[Dave] Well, one would be that they were very spiritual in their beliefs and that slavery was evil. So they were community leaders. They helped promote the idea among their neighbors that we must do something. We must help these poor souls. They're hungry, they're tired. So they provided a home. They provided a safe harbor. They provided a place to hide. It provided food. It provided clothing.

[Abby] Would he wait here in the home for freedom seekers to come, or did he go out and…

[Dave] He would go about his business. He was a farmer. He had an orchard. He had cattle. He had horses. He had lots of things to take care of. So he would probably only go into action when they knew that there were some freedom seekers heading towards this house.

[Abby] So tell me about Elizabeth.

[Cathy] Well, she also helped freedom seekers working in her kitchen. That was a really busy place. That was where the hiding place was. And so, of course, she would prepare lots of food, say a pot of beans and bacon. She also might do some sewing where sometimes the children on the Underground Railroad were not clothed well enough for that journey. Or medical needs. She was a busy lady.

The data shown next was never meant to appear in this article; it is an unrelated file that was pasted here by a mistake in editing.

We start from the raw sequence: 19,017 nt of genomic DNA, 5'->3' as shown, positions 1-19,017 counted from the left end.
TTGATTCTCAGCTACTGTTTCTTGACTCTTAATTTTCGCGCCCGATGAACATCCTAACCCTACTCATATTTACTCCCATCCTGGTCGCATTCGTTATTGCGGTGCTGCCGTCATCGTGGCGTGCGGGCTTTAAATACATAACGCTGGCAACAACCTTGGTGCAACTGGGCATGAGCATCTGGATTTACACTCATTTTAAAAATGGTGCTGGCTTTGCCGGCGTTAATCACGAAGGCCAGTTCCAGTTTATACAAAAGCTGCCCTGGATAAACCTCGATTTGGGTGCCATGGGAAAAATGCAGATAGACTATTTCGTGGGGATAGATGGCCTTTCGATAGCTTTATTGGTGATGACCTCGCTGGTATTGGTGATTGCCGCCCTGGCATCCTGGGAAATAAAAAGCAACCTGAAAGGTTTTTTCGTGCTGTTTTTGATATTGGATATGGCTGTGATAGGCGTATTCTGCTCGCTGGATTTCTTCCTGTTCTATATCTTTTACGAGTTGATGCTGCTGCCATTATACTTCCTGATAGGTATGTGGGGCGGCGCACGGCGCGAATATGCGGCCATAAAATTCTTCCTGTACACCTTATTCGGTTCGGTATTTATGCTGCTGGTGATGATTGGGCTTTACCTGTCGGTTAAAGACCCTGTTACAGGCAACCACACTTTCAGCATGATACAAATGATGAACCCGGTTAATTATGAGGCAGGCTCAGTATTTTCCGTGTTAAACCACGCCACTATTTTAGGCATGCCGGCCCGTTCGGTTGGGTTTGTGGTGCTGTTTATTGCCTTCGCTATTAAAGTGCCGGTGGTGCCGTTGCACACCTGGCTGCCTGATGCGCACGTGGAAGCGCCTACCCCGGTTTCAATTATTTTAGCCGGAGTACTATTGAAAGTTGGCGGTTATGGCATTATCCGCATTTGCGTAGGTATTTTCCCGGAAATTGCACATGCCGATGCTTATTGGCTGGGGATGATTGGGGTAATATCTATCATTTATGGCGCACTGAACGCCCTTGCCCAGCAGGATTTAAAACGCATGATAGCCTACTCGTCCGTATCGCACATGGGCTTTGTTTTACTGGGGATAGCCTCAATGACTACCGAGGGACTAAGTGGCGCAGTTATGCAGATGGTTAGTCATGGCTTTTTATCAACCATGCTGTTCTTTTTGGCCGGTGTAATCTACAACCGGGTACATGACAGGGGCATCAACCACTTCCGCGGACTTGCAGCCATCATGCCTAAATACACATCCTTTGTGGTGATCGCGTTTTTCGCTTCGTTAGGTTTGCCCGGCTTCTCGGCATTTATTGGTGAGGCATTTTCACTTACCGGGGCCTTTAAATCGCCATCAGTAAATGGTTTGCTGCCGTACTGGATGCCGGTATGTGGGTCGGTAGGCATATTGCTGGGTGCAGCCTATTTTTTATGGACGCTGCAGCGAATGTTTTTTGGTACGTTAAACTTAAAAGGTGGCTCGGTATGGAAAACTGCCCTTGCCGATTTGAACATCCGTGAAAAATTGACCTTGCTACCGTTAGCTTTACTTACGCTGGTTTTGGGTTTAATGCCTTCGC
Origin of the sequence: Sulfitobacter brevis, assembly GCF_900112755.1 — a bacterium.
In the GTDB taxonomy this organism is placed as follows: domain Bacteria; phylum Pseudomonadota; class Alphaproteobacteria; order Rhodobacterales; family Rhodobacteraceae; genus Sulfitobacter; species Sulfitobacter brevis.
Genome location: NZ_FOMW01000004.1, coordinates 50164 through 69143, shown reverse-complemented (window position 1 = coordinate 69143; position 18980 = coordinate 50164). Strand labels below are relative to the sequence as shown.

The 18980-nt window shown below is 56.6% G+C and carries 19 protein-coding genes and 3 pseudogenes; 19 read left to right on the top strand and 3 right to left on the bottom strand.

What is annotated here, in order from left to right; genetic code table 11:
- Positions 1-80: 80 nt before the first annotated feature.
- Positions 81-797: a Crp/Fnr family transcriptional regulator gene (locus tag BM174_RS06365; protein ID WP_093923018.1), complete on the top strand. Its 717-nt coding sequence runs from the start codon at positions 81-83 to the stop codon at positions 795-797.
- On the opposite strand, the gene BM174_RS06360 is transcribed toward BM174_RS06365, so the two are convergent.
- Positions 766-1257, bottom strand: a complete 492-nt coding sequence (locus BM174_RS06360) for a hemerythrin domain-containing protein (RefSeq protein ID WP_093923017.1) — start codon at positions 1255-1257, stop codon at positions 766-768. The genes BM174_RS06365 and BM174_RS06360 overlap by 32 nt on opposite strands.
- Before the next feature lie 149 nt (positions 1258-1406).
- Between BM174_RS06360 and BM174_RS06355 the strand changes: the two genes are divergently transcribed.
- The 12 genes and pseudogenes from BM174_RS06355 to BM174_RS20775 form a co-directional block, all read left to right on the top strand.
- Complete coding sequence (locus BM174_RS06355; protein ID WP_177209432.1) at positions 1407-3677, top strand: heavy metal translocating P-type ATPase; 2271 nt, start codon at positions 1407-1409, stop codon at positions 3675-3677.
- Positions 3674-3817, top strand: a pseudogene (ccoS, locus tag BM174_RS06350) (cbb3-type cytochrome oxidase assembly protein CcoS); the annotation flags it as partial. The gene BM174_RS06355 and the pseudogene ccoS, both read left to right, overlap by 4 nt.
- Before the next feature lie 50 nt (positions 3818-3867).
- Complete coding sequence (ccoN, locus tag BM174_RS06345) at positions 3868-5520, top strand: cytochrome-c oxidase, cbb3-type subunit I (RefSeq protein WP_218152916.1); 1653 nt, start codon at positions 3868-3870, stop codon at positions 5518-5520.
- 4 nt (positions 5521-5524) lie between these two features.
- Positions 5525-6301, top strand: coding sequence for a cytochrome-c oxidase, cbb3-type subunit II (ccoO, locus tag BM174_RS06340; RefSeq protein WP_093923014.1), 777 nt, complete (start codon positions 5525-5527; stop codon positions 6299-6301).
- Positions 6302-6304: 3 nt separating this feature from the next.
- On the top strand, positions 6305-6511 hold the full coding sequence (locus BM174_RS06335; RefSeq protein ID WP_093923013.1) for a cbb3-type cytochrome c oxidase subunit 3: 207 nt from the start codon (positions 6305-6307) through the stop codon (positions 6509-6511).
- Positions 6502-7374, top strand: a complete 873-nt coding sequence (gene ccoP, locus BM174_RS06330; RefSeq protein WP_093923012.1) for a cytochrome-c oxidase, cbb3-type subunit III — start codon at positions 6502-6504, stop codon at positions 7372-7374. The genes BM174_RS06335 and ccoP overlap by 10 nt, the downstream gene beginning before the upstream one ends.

(Abby stands on the front steps of the Lewelling House.)

[Abby] There's a lot we don't know about the Underground Railroad in Iowa, because writing anything down meant that somebody could read it and find out. For a freedom seeker that could mean getting captured. For someone helping a freedom seeker, that could mean a large fine or even jail time. Thanks for exploring the Lewelling House with me.

[Announcer] Funding for FIND Iowa has been provided by the following supporters.

(Text on screen - The Coons Foundation, Pella, Gilchrist Foundation)

(Text on screen - Iowa PBS Education)